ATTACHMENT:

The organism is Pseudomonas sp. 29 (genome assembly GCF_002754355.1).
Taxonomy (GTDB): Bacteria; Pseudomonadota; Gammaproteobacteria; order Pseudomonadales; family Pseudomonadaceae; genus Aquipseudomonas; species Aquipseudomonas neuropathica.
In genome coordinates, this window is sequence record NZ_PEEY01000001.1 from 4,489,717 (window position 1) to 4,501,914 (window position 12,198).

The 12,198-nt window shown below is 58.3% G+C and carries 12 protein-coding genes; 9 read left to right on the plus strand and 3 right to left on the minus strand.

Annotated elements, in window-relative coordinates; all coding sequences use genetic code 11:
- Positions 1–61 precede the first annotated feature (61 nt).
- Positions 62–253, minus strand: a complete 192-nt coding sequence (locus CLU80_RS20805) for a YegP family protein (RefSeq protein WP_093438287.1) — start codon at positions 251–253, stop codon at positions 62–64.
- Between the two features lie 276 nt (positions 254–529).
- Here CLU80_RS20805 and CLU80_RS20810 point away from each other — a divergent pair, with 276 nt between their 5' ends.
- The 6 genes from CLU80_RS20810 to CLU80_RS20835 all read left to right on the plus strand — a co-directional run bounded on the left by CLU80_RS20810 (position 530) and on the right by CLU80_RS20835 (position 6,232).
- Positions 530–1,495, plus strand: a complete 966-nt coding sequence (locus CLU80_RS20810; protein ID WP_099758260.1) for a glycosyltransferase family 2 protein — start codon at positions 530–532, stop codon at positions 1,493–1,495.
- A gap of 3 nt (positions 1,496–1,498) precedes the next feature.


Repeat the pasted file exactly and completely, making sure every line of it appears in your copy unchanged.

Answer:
The organism is Pseudomonas sp. 29 (genome assembly GCF_002754355.1).
Taxonomy (GTDB): Bacteria; Pseudomonadota; Gammaproteobacteria; order Pseudomonadales; family Pseudomonadaceae; genus Aquipseudomonas; species Aquipseudomonas neuropathica.
In genome coordinates, this window is sequence record NZ_PEEY01000001.1 from 4,489,717 (window position 1) to 4,501,914 (window position 12,198).

The 12,198-nt window shown below is 58.3% G+C and carries 12 protein-coding genes; 9 read left to right on the plus strand and 3 right to left on the minus strand.

Annotated elements, in window-relative coordinates; all coding sequences use genetic code 11:
- Positions 1–61 precede the first annotated feature (61 nt).
- Positions 62–253, minus strand: a complete 192-nt coding sequence (locus CLU80_RS20805) for a YegP family protein (RefSeq protein WP_093438287.1) — start codon at positions 251–253, stop codon at positions 62–64.
- Between the two features lie 276 nt (positions 254–529).
- Here CLU80_RS20805 and CLU80_RS20810 point away from each other — a divergent pair, with 276 nt between their 5' ends.
- The 6 genes from CLU80_RS20810 to CLU80_RS20835 all read left to right on the plus strand — a co-directional run bounded on the left by CLU80_RS20810 (position 530) and on the right by CLU80_RS20835 (position 6,232).
- Positions 530–1,495, plus strand: a complete 966-nt coding sequence (locus CLU80_RS20810; protein ID WP_099758260.1) for a glycosyltransferase family 2 protein — start codon at positions 530–532, stop codon at positions 1,493–1,495.
- A gap of 3 nt (positions 1,496–1,498) precedes the next feature.